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Newspapers’ Limited Antitrust Exemption Would Bring a New Way of Thinking That is Long Overdue

 It’s good that newspapers are trying to redefine their relationships with Facebook and Google.

Columns appearing on the service and this webpage represent the views of the authors, not of The University of Texas at Austin.

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During the past 20 years, many U.S. newspapers have experimented with online news delivery, but they’ve had just limited success. It’s true that consumers are increasingly getting news online, but most turn to news aggregators such as Yahoo News and Google News or social media like Facebook.

The problem is most aggregators and social media sites do not produce original news content. Rather, they republish news stories produced by newspaper reporters and ultimately benefit from such content without having to pay much, if at all, for it. Some newspaper publishers even get really upset — calling Google a “digital vampire” sucking “newspaper blood.”

With a huge user base that attracts a large amount of ad spending, Google and Facebook have evolved into tech giants with unprecedented global market power. In contrast, most of the 1,300 U.S. daily newspapers operate in narrowly defined geographic areas with average weekday circulation under 30,000 — and dropping. For these newspapers to compete with Google and Facebook online is like a local diner trying to complete with McDonald’s. There is simply no chance of winning.

It is against this backdrop that the News Media Alliance is requesting a limited antitrust exemption from Congress so that newspapers can negotiate with Google and Facebook collectively. It is unclear what kind of “negotiation” they plan to conduct, but this indicates a new way of thinking that is long overdue.

Part of the problem is self-inflicted. Most newspapers have been actively sharing their content on these big platforms — for example, many have hired social media editors to distribute content on Facebook and Twitter for free. As a result, many online readers have stopped visiting newspaper websites, and social media sites have become a major source for news — 44 percent of U.S. adults now get news on Facebook.

This has affected newspapers’ advertising revenue. After 20 years of experimenting with digital, newspapers’ online advertising revenue has remained underwhelming, increasingly only slightly from $3.2 billion in 2007 to $3.5 billion in 2014. In contrast, Google and Facebook have enjoyed tremendous successes in the online world. Google reported $89.6 billion in global revenue and Facebook reported $27.6 billion in 2016. As a reference, total U.S. digital ad spending was  $72.5 billion in 2016.

So, all evidence suggests that U.S. newspapers have lost this digital battle — in terms of audience attention and advertising revenue. The reason they are still here is that their print editions, despite substantial declines, still generate advertising and subscription revenue that pays the bills.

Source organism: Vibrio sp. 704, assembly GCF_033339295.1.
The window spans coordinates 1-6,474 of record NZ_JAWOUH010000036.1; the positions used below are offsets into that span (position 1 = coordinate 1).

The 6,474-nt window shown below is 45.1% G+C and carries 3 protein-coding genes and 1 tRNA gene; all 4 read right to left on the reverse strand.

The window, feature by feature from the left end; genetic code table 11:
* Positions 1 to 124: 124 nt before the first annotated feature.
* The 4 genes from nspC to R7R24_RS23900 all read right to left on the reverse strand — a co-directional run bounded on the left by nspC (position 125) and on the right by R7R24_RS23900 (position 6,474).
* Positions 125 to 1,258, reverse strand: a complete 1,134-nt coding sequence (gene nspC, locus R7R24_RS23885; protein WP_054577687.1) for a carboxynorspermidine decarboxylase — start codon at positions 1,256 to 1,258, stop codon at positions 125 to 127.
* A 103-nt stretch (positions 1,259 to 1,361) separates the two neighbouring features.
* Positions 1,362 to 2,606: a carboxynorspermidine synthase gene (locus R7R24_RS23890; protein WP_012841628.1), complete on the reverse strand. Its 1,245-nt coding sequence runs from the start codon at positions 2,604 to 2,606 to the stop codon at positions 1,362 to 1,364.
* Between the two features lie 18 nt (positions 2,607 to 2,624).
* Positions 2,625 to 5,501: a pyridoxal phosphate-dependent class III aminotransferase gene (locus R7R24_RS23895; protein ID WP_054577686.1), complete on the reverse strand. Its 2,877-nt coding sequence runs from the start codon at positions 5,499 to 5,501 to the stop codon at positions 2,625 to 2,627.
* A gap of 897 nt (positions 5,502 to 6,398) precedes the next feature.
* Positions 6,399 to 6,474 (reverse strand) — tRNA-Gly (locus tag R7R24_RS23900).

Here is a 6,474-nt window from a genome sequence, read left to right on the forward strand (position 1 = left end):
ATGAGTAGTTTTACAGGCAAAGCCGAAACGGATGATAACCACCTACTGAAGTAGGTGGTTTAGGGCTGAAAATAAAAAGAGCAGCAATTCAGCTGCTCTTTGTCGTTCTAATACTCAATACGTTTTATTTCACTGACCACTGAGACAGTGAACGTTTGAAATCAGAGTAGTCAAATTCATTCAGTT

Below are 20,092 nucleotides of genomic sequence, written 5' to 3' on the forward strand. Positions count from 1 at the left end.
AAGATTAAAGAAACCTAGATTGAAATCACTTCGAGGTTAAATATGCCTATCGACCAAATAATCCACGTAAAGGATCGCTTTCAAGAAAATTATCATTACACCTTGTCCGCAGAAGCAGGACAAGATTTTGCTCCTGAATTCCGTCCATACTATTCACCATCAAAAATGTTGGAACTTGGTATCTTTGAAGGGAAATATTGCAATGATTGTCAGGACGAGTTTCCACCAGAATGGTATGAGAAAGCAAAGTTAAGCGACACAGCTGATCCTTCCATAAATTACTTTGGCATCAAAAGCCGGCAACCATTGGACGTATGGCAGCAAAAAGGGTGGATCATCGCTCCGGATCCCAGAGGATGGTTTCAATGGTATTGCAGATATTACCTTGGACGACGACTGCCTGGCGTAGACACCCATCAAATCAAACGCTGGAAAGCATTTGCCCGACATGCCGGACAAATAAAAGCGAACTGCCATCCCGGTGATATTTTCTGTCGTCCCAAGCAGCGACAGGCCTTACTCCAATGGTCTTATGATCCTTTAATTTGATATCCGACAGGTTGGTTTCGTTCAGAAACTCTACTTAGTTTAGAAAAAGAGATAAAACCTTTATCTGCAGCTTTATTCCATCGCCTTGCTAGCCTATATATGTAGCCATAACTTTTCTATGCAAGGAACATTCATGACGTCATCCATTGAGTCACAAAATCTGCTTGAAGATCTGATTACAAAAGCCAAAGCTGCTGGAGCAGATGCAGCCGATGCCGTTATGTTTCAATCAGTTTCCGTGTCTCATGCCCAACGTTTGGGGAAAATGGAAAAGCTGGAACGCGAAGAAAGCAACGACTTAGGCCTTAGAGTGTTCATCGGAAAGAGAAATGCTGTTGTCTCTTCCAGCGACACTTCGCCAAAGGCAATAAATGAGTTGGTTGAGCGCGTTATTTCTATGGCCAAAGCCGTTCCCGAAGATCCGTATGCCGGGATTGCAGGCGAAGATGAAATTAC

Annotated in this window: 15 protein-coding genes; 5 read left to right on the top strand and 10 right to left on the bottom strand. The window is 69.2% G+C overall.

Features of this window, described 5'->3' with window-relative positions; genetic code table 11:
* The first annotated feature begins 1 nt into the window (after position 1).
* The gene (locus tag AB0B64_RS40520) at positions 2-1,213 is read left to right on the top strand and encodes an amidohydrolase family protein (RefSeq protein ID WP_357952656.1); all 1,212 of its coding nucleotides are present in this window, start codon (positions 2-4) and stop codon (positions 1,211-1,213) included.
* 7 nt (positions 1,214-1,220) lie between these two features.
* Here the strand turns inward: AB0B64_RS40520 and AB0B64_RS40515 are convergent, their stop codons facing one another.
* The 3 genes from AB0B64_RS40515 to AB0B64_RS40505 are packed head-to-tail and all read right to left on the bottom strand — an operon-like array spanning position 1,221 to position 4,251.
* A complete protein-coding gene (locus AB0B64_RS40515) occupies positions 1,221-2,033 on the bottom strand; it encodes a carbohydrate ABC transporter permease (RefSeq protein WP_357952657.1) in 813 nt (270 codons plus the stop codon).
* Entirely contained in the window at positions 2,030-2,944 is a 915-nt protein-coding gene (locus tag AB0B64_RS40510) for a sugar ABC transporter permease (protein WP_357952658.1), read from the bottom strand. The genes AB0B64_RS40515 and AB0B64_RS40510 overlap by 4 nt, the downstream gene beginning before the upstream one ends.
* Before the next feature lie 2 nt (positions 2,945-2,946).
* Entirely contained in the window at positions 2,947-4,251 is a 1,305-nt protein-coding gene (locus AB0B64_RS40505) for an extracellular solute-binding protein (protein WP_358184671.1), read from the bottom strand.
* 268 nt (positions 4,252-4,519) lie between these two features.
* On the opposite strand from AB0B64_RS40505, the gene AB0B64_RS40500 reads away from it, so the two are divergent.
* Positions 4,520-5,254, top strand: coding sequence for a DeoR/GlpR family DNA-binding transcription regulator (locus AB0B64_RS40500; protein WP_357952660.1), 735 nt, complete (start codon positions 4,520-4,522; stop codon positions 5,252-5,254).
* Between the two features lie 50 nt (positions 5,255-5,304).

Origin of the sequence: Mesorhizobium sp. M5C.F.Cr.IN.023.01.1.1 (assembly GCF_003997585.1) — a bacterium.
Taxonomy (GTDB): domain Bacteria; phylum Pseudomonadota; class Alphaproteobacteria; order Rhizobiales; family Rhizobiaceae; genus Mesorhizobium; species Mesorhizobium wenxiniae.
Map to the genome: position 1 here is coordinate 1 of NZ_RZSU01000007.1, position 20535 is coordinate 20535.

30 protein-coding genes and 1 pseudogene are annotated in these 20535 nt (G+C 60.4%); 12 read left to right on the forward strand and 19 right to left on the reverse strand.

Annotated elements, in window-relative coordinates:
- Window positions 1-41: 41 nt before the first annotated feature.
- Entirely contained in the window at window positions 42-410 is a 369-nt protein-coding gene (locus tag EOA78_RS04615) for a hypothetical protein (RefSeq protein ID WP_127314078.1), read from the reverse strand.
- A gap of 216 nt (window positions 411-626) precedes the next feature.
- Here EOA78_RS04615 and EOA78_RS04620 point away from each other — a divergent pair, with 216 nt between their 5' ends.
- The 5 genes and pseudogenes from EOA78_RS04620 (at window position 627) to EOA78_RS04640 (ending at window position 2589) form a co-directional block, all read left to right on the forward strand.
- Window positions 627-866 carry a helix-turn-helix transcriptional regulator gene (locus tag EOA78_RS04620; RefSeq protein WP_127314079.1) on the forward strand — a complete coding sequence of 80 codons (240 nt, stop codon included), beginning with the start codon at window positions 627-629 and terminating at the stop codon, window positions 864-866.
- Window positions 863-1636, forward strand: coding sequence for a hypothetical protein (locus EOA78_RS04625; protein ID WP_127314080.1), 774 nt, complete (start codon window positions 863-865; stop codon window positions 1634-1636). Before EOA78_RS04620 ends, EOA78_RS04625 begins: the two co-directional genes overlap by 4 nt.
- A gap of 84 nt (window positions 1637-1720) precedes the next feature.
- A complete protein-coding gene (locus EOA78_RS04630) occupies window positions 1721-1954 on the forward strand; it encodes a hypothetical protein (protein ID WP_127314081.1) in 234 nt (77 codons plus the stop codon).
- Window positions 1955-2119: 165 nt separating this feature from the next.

The good news is major metro newspapers still reach one-third of the local adults in their markets, and surprisingly, the vast majority of them are print, paying readers. This is good news because newspapers remain the most important institutions providing much-needed local coverage that no Facebook, no Google, no Twitter or Instagram would even consider producing. Tens of thousands of journalists are still doing their jobs covering our communities the best they can, often under stress, sometimes humiliation, when management makes decisions to address problems they didn’t create.

Now newspapers are trying to redefine their relationships with Facebook and Google through an antitrust exemption. On the one hand, this exemption, even if granted, would not easily change the result of a losing game — one that’s between a local diner and McDonald’s — especially if the newspaper industry does not first address some of the unwise, short-sighted decisions made by itself in the name of “digital transformation.”

On the other, it is extremely important that policymakers recognize how market power has shifted toward digital giants that are indeed swallowing journalism (and everything else).

In a market that truly encourages competition, consumers have the final say. Just as health-conscious consumers managed to propel McDonald’s to offer healthier choices, there is a lot news consumers can do, if, and only if, they care.

Iris Chyi is an associate professor of journalism in the Moody College of Communication at The University of Texas at Austin. 

A version of this op-ed appeared in USA Today, Corpus Christi Caller Times, The Rivard Report, Waco Tribune Herald, and the San Antonio Express News.

To view more op-eds from Texas Perspectives, click here.

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Texas Perspectives is a wire-style service produced by The University of Texas at Austin that is intended to provide media outlets with meaningful and thoughtful opinion columns (op-eds) on a variety of topics and current events. Authors are faculty members and staffers at UT Austin who work with University Communications to craft columns that adhere to journalistic best practices and Associated Press style guidelines. The University of Texas at Austin offers these opinion articles for publication at no charge. Columns appearing on the service and this webpage represent the views of the authors, not of The University of Texas at Austin.

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